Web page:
Contaminants In Pet Food: 4 Tips to Protect Your Dog or Cat

May 11, 2014

All pet foods contain some kind of preservative. If not, shelf life would be greatly diminished, and the food would not stay palatable. Canned, or wet, dog or cat food preserves itself during the canning process. So preserving involves mainly dry kibble or semi-moist foods.

One exception is fish meal. “The U.S. Coast Guard requires fish meal to be preserved with ethoxyquin. This is why I always push for a named fish or fish meal, such as salmon or salmon meal or Menhaden fish meal. A named fish meal won’t contain ethoxyquin. Ethoxyquin is linked to cancer. Unfortunately, fish meal is likely to receive that ethoxyquin before in reaches the manufacturer. Therefore, said manufacturer does not have to list that preservative in the ingredients list.

Synthetic preservatives, such at butylated hydroxyanisole (BHA) and butylated hydroxytoluene (BHT), propyl gallate, and propylene glycol are all potentially cancer-causing agents.

Pet food dangers abound because some ingredients are often contaminated with toxic substances. (www.bornfreeusa.org/facts.php?p=359&more=1) Some of those contaminants are:

Acrylamide. A carcinogenic compound formed in foods with sugar and the amino acid, asparagines.

Bacteria. Sometimes the animals that go into pet food died because of disease, and the bacteria from that disease isn’t always destroyed during the rendering process. Salmonella and E.coli are common culprits.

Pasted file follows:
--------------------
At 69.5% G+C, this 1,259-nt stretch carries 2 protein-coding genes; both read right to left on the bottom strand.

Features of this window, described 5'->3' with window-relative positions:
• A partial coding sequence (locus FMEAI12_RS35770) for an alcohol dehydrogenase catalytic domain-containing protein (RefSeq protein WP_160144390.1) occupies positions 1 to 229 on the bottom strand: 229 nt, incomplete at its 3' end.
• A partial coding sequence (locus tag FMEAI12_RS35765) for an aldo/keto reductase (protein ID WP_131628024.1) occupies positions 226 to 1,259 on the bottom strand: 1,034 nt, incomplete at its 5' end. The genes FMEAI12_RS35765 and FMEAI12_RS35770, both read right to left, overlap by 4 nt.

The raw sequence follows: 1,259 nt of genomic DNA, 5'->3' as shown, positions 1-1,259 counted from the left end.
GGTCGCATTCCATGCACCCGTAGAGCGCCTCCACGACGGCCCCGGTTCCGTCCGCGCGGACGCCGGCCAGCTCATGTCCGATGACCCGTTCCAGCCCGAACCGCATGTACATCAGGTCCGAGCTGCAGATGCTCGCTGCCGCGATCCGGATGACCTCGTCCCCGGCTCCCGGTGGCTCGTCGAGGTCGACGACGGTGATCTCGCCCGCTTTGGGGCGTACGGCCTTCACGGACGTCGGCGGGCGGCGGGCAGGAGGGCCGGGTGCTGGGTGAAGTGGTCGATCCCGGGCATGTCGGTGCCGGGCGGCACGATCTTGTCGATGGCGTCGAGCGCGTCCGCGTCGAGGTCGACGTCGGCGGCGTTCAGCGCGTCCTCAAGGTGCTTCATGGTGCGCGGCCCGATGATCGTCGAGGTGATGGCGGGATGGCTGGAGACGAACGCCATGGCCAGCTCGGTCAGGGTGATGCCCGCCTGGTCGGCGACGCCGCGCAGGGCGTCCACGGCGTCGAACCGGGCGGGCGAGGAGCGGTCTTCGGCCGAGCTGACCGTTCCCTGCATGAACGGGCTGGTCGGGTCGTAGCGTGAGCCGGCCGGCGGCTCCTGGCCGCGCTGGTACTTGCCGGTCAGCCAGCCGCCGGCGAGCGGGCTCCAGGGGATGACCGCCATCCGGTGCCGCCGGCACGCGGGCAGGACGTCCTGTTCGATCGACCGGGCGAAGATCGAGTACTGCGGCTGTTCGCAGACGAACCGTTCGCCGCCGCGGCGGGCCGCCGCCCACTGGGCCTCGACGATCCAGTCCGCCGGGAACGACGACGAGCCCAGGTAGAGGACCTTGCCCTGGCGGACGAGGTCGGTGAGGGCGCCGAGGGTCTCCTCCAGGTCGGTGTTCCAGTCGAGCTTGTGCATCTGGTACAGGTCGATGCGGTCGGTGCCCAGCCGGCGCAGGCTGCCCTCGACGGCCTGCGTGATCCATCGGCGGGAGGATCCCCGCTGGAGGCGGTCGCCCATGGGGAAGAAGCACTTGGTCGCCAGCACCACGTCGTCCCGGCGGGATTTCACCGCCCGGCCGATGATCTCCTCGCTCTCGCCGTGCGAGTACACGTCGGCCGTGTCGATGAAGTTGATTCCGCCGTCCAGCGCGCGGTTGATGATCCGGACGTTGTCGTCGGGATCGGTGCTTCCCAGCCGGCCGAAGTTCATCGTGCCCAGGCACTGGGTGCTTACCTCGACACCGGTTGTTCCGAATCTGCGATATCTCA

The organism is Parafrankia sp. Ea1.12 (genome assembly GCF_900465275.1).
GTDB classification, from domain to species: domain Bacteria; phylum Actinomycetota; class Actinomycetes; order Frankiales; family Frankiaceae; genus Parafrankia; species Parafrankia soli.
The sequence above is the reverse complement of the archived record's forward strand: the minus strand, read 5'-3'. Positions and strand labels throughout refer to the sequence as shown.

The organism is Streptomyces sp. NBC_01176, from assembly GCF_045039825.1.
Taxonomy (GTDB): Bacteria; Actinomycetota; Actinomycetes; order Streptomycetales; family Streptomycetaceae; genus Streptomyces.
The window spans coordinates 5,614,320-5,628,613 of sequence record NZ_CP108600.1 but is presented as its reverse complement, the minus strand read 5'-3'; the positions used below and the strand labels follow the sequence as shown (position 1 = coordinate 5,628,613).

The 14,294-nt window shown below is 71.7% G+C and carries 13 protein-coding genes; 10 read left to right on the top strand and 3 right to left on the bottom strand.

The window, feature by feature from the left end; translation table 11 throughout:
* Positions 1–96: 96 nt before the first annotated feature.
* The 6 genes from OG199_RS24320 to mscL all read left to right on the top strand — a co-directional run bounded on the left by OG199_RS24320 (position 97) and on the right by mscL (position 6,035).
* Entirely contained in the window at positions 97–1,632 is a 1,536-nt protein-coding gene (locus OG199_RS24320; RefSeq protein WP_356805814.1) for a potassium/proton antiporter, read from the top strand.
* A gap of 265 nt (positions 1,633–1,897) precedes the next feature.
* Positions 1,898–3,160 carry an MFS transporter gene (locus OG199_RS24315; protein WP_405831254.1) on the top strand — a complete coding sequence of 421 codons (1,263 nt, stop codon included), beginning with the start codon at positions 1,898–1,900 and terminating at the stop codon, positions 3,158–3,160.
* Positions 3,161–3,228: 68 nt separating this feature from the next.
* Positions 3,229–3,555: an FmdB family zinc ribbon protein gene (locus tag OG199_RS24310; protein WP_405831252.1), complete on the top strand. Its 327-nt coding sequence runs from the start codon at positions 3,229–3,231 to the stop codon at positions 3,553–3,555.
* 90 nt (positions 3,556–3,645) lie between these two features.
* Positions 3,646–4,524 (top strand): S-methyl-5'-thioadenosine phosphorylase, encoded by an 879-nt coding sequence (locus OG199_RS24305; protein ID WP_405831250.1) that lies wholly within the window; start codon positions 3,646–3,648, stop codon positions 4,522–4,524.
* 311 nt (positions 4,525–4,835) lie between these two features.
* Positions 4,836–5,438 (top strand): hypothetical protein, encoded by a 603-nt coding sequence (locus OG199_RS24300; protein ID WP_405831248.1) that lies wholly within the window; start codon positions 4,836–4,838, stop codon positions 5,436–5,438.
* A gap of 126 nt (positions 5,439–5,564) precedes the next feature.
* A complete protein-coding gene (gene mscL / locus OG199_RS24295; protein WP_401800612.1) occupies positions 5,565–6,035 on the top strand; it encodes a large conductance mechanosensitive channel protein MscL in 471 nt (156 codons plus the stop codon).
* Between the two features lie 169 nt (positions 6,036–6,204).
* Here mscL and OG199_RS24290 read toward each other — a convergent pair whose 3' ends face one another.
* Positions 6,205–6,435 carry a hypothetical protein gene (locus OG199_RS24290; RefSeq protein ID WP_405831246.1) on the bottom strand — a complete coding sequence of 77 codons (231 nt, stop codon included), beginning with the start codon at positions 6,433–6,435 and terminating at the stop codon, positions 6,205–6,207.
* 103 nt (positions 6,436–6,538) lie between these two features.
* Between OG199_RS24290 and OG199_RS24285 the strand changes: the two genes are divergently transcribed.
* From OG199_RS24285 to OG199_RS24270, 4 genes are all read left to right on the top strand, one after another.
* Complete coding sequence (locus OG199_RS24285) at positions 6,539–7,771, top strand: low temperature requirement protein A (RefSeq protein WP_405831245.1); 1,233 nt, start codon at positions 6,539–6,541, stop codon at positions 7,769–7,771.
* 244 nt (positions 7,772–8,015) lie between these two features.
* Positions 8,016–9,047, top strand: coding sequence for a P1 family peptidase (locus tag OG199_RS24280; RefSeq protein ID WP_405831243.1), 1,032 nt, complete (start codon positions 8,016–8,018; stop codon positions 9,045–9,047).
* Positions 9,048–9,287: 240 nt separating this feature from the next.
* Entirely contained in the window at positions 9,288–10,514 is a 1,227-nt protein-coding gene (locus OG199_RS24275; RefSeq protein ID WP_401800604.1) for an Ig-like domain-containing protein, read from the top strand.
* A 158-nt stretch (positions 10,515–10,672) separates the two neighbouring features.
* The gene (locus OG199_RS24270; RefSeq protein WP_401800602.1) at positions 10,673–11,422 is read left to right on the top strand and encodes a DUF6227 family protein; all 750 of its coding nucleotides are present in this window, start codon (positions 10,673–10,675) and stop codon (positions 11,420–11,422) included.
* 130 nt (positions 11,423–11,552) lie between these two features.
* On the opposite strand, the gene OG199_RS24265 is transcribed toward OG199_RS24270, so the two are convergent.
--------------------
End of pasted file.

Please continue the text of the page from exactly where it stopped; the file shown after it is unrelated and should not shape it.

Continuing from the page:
Chemical residue. Chemical fertilizers and pesticides may be used on grain plants. While they may be condemned for human foods, they are legal in pet food.

Mycotoxins. These toxins, or molds, are the result of improper storage of pet food or grains that would go into the making of pet food. Wheat, corn and fish meal are the usual suspects.

Those are just a few of the dangers facing your pet from commercial pet food. Always look for foods that contain NO chemical preservatives. If you buy grain-free dog or cat food, you can avoid the molds and other toxins. Always check the expiration date on the package or can of food you purchase. If it is close, put it back and find one with the expiration date further out. Purchasing a high-quality product gives you a better chance of avoiding bacteria but occasionally, we will see voluntary recalls from manufacturers of high-end food where the possibility of Salmonella bacteria was found.

To recap:
1. No chemical preservatives!
2. No rendered pet food
3. Check the expiration date
4. Buy grain-free food

Those 4 steps will increase your chances of purchasing a healthy food for your cat or dog.

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{ 2 comments… read them below or add one }

a July 1, 2014 at 3:52 am

Thanks for a marvelous posting! I quite enjoyed reading it, you can be a great author.
I will make sure to bookmark your blog and definitely will come back sometime soon. I want to encourage
yourself to continue your great writing, have a nice day!

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Carol North July 1, 2014 at 3:20 pm

What a nice comment! Thank you very much! My goal is to share knowledge to other pet owners based on my years of dealing with and writing about pet nutrition. If it helps, I am happy! 🙂

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